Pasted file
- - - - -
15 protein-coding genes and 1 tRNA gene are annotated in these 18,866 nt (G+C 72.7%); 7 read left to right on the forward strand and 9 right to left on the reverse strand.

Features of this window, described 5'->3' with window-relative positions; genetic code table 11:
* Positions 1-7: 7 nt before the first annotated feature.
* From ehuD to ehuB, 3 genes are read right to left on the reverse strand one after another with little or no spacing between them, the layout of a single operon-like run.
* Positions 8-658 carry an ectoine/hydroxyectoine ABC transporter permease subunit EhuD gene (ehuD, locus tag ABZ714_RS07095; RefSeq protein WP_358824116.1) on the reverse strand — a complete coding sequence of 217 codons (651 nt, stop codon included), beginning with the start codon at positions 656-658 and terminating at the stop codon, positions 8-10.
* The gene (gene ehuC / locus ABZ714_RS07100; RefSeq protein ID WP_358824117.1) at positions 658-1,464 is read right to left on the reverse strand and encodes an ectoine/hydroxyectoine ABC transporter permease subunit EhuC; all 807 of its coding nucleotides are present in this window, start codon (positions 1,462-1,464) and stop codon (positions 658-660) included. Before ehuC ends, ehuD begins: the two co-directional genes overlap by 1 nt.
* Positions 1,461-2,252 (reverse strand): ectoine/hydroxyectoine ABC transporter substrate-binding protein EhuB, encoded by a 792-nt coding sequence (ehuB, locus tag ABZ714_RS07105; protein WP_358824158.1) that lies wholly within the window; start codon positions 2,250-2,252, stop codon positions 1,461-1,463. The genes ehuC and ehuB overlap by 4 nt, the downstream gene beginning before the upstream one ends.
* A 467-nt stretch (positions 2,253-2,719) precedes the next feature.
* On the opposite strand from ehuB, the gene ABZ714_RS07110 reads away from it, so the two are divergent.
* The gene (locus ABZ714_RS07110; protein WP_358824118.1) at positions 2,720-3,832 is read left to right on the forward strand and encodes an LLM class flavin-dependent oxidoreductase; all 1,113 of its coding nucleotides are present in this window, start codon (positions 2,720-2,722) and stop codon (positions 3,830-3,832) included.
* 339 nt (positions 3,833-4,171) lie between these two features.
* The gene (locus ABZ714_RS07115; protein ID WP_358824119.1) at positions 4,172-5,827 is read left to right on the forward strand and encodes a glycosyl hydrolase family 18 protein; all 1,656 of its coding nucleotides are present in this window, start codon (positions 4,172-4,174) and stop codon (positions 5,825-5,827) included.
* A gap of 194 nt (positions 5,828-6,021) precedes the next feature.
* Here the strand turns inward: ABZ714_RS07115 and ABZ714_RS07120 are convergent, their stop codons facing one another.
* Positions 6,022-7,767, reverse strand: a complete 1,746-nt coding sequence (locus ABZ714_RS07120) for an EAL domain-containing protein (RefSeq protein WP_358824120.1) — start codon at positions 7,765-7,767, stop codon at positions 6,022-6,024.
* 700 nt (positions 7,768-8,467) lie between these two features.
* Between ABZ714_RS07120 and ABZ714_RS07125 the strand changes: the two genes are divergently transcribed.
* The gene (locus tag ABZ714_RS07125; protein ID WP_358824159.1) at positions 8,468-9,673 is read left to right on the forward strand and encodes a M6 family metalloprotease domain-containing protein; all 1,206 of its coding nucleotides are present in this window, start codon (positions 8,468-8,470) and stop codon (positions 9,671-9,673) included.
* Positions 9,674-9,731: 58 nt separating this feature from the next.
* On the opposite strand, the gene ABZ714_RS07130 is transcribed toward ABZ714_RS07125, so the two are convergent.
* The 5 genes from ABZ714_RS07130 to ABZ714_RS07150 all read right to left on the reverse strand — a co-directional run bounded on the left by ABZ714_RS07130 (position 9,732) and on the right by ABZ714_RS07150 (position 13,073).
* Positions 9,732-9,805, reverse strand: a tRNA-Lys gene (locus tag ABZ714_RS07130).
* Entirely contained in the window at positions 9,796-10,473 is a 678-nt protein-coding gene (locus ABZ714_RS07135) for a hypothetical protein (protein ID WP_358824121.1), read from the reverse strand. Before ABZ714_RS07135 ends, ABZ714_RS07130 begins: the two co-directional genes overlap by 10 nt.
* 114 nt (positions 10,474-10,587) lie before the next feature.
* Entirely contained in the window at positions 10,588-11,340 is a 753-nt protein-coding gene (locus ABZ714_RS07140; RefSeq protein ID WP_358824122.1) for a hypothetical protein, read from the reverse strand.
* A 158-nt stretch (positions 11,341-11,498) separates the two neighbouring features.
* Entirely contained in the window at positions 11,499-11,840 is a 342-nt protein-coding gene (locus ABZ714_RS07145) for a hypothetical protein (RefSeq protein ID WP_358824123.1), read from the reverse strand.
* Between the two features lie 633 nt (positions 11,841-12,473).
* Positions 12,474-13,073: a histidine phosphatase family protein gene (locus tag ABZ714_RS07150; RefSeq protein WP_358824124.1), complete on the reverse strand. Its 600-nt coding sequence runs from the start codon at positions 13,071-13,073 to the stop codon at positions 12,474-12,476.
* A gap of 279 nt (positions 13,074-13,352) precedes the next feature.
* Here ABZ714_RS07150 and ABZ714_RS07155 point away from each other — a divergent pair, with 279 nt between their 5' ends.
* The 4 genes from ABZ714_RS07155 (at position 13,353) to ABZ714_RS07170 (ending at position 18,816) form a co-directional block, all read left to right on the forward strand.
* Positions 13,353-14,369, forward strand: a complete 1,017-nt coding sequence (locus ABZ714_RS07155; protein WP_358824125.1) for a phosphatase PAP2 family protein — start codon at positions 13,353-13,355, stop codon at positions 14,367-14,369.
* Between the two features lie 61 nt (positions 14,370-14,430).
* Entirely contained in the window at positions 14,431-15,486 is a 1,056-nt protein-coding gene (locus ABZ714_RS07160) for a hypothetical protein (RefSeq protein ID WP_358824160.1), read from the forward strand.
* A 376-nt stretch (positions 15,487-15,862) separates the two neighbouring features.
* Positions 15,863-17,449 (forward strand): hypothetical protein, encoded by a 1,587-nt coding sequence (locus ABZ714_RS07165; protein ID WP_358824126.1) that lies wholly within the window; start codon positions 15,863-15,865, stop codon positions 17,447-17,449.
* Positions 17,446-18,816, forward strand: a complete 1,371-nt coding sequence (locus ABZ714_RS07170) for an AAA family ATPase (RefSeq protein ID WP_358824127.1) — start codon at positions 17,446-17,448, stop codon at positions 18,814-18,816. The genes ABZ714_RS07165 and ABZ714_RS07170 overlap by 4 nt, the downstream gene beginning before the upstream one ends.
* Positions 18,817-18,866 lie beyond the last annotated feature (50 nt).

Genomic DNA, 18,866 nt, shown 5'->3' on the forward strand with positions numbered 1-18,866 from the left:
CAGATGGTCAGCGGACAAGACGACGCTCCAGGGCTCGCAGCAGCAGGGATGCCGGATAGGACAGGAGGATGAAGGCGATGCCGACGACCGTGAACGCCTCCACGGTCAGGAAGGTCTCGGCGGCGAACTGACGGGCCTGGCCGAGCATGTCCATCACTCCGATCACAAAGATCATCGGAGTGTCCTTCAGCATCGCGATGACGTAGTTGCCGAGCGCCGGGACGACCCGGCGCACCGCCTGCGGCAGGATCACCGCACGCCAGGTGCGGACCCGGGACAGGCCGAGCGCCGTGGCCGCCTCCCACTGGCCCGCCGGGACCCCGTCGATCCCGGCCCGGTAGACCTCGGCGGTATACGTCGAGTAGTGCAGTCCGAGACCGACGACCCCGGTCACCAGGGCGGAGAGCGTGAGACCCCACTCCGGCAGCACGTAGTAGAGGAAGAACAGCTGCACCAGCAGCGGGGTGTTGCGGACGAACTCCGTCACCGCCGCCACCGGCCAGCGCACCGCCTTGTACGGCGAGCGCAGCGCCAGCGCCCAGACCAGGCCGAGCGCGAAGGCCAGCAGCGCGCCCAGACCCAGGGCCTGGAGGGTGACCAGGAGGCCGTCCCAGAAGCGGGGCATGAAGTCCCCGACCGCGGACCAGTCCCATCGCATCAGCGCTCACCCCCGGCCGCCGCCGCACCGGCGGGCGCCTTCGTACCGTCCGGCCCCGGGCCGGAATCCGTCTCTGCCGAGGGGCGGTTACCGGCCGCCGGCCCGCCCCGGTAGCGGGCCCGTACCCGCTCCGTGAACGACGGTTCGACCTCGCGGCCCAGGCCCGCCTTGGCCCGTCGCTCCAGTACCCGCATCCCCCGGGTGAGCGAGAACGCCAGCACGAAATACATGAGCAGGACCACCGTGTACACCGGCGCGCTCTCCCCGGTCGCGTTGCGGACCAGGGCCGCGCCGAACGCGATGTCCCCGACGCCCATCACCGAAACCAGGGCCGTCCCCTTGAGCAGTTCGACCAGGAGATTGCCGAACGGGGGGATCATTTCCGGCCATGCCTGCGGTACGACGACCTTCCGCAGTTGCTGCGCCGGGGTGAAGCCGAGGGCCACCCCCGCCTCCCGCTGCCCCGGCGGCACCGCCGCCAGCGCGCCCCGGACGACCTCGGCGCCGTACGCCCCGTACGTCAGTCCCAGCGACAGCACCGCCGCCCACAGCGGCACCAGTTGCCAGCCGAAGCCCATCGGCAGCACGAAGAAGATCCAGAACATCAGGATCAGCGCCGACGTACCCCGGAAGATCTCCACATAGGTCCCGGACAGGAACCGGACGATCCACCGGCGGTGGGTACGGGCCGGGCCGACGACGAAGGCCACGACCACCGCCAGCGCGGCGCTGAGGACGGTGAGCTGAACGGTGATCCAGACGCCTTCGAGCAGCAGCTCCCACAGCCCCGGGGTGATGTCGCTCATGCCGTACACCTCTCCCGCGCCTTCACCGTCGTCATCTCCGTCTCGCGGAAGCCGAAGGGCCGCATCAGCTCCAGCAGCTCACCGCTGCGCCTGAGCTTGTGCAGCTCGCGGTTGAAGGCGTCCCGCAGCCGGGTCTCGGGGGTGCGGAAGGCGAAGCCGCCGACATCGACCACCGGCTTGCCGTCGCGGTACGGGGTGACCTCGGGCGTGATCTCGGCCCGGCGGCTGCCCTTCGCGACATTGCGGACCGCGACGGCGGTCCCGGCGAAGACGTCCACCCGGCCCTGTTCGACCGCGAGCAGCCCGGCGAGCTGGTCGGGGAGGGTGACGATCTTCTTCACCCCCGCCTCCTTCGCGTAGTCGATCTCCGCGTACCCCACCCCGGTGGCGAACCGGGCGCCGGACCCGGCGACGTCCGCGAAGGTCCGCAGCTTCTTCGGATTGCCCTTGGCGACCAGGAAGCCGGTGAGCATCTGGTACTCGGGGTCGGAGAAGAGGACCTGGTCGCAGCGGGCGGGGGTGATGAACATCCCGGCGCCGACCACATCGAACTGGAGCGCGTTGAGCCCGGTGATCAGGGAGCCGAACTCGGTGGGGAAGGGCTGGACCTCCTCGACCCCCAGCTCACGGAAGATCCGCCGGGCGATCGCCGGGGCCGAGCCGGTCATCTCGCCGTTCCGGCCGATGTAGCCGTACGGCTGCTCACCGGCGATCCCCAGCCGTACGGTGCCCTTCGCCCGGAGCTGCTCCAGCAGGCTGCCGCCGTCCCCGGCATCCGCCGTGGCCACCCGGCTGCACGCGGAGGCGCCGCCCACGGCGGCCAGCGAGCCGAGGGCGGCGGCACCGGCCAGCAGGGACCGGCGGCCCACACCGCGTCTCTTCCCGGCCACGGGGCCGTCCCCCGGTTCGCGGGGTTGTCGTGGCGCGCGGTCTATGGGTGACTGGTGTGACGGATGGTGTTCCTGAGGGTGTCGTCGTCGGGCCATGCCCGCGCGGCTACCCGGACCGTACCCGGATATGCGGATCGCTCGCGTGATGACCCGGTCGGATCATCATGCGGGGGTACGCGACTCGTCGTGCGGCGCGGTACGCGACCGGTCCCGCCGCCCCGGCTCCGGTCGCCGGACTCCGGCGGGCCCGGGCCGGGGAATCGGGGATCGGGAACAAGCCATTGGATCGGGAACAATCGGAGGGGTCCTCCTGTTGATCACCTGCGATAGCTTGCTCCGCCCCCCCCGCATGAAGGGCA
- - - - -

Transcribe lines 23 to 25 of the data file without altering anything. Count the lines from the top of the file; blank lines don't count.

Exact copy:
* Entirely contained in the window at positions 9,796-10,473 is a 678-nt protein-coding gene (locus ABZ714_RS07135) for a hypothetical protein (protein ID WP_358824121.1), read from the reverse strand. Before ABZ714_RS07135 ends, ABZ714_RS07130 begins: the two co-directional genes overlap by 10 nt.
* 114 nt (positions 10,474-10,587) lie before the next feature.
* Entirely contained in the window at positions 10,588-11,340 is a 753-nt protein-coding gene (locus ABZ714_RS07140; RefSeq protein ID WP_358824122.1) for a hypothetical protein, read from the reverse strand.